A US federal judge has thrown out a lawsuit that Google's non-consensual use of facial recognition technology violated users' privacy rights, allowing the tech giant to continue to scan and store their biometric data.
The lawsuit, filed in 2016, alleged that Google violated Illinois state law by collecting biometric data without their consent. The data was harvested from their pictures stored on Google Photos.
The plaintiffs wanted more than $5 million in damages for hundreds of thousands of users affected, arguing that the unauthorized scanning of their faces was a violation of the Illinois Biometric Information Privacy Act, which completely outlaws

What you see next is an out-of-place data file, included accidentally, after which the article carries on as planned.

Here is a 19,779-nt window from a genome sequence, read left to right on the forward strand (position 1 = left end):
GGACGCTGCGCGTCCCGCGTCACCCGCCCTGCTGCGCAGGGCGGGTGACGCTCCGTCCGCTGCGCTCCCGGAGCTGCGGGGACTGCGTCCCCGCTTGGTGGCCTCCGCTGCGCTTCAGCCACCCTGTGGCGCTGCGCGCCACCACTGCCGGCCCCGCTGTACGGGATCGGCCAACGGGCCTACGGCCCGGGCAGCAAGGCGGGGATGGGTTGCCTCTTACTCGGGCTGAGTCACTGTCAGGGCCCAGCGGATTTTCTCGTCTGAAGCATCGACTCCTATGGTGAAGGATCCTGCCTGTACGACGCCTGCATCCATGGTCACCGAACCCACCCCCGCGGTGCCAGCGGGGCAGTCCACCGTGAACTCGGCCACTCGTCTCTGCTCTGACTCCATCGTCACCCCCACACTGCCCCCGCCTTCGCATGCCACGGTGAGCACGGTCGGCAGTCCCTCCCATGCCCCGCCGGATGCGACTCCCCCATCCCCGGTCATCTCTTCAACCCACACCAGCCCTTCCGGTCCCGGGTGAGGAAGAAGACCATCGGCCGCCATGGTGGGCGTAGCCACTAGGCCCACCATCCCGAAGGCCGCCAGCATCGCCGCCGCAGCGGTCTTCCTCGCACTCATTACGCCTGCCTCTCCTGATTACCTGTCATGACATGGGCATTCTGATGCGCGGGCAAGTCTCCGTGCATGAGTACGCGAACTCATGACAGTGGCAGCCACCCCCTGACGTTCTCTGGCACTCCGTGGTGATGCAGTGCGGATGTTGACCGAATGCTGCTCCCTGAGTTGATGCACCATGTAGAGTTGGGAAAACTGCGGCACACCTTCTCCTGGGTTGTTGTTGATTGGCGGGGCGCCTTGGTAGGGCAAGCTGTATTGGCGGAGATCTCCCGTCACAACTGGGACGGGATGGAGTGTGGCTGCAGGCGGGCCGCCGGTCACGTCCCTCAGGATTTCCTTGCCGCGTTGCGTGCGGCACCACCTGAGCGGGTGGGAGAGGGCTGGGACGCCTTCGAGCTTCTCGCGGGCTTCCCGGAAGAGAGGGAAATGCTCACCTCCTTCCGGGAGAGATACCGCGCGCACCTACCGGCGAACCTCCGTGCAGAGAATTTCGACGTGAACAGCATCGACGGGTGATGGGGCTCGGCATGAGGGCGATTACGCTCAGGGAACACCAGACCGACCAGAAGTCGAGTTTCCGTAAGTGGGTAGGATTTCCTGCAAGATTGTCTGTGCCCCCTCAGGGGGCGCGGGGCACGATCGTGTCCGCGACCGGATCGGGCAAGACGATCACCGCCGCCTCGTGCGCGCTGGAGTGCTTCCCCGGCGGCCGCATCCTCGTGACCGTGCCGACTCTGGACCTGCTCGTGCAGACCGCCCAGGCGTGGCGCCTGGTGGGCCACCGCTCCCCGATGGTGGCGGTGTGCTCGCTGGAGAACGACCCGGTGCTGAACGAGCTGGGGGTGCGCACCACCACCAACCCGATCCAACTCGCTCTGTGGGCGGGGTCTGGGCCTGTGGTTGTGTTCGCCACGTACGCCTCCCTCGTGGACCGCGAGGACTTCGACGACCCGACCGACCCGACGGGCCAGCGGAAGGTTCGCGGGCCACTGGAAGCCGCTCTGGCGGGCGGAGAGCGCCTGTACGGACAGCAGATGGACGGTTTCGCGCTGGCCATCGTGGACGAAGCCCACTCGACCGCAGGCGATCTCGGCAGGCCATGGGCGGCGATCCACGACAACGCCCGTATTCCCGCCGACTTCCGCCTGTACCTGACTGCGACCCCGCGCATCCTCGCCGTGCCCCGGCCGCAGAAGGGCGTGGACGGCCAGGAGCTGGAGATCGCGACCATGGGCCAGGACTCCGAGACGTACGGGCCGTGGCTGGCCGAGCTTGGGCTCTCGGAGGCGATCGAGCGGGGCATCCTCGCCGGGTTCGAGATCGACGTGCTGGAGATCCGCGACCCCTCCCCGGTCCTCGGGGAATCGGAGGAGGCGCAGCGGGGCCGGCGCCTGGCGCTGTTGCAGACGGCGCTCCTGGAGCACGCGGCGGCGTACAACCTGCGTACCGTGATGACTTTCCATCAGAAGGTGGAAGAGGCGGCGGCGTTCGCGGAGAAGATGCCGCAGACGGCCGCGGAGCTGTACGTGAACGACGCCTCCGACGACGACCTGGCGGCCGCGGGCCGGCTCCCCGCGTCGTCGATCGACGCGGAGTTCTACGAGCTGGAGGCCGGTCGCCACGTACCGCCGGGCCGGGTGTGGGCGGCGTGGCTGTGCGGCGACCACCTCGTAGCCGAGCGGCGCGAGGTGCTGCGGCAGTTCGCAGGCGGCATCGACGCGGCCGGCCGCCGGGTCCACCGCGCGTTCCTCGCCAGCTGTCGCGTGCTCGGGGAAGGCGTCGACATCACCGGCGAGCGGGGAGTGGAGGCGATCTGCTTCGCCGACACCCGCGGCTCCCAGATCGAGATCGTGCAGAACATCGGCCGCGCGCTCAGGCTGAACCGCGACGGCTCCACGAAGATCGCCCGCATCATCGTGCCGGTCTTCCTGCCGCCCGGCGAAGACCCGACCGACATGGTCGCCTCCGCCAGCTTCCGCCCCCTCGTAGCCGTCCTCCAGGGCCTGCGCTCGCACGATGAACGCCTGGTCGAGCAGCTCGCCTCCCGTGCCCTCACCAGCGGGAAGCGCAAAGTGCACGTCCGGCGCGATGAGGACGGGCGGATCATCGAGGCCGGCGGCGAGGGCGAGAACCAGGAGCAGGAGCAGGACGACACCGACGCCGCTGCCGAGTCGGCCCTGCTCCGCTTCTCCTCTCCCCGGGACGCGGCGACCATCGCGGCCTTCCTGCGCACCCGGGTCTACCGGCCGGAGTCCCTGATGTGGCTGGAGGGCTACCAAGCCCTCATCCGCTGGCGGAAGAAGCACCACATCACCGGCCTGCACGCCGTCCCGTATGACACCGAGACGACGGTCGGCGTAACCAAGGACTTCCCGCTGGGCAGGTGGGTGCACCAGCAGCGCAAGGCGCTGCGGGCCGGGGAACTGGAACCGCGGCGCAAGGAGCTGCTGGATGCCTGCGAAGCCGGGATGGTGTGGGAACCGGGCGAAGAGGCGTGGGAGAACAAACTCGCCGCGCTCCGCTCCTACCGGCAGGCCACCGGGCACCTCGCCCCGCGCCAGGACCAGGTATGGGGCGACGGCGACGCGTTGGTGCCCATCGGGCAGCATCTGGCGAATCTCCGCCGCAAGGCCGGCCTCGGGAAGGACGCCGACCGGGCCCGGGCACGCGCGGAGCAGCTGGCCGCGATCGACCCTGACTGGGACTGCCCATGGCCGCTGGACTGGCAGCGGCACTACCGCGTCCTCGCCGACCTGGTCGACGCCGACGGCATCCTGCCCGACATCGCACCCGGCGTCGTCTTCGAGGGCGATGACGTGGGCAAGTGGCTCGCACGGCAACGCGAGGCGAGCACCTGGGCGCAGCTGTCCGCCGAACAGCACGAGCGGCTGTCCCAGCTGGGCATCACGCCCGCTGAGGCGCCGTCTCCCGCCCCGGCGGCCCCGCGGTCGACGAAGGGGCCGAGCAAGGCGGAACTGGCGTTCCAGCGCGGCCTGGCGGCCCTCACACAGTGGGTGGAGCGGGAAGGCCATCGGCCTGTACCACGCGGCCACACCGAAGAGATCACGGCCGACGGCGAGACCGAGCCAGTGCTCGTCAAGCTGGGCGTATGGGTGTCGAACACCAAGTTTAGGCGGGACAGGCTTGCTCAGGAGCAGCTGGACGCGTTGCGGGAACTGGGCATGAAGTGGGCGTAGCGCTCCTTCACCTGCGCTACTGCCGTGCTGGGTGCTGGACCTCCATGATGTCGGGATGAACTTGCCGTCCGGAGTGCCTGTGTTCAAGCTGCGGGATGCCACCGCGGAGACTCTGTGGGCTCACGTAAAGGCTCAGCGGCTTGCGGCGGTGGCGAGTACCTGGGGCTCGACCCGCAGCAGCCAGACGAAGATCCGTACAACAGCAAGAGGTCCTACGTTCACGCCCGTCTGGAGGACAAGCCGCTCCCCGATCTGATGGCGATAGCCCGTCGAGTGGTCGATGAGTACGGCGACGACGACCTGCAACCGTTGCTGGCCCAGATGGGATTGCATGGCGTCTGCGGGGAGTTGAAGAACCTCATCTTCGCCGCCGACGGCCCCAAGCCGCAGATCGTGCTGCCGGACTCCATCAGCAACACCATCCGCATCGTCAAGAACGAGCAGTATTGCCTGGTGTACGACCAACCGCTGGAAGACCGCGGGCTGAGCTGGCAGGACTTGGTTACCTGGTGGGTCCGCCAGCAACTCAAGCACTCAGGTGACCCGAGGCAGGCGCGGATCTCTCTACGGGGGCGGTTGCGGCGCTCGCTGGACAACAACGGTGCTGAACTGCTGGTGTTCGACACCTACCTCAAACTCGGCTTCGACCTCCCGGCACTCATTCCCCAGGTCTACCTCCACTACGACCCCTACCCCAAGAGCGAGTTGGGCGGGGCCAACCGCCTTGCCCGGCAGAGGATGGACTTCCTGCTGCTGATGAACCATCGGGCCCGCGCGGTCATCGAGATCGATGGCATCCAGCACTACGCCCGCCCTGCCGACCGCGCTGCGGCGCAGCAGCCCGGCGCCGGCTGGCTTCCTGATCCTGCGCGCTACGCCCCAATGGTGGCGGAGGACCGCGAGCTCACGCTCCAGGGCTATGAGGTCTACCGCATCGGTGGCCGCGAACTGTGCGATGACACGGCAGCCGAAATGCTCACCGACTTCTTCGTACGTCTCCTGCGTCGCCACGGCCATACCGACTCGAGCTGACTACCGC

the gathering of biometric information without consent.
Google countered claiming that the plaintiffs were not entitled to any compensation, as they had not been harmed by the data collection. On Saturday, US District Judge Edmond E. Chang sided with the tech giant, ruling that the plaintiffs had not
suffered any concrete harm, and dismissing the suit.
As well as allowing Google to continue the practice, the ruling could have implications for other cases pending against Facebook and Snapchat. Both companies are currently being sued for violating the Illinois act.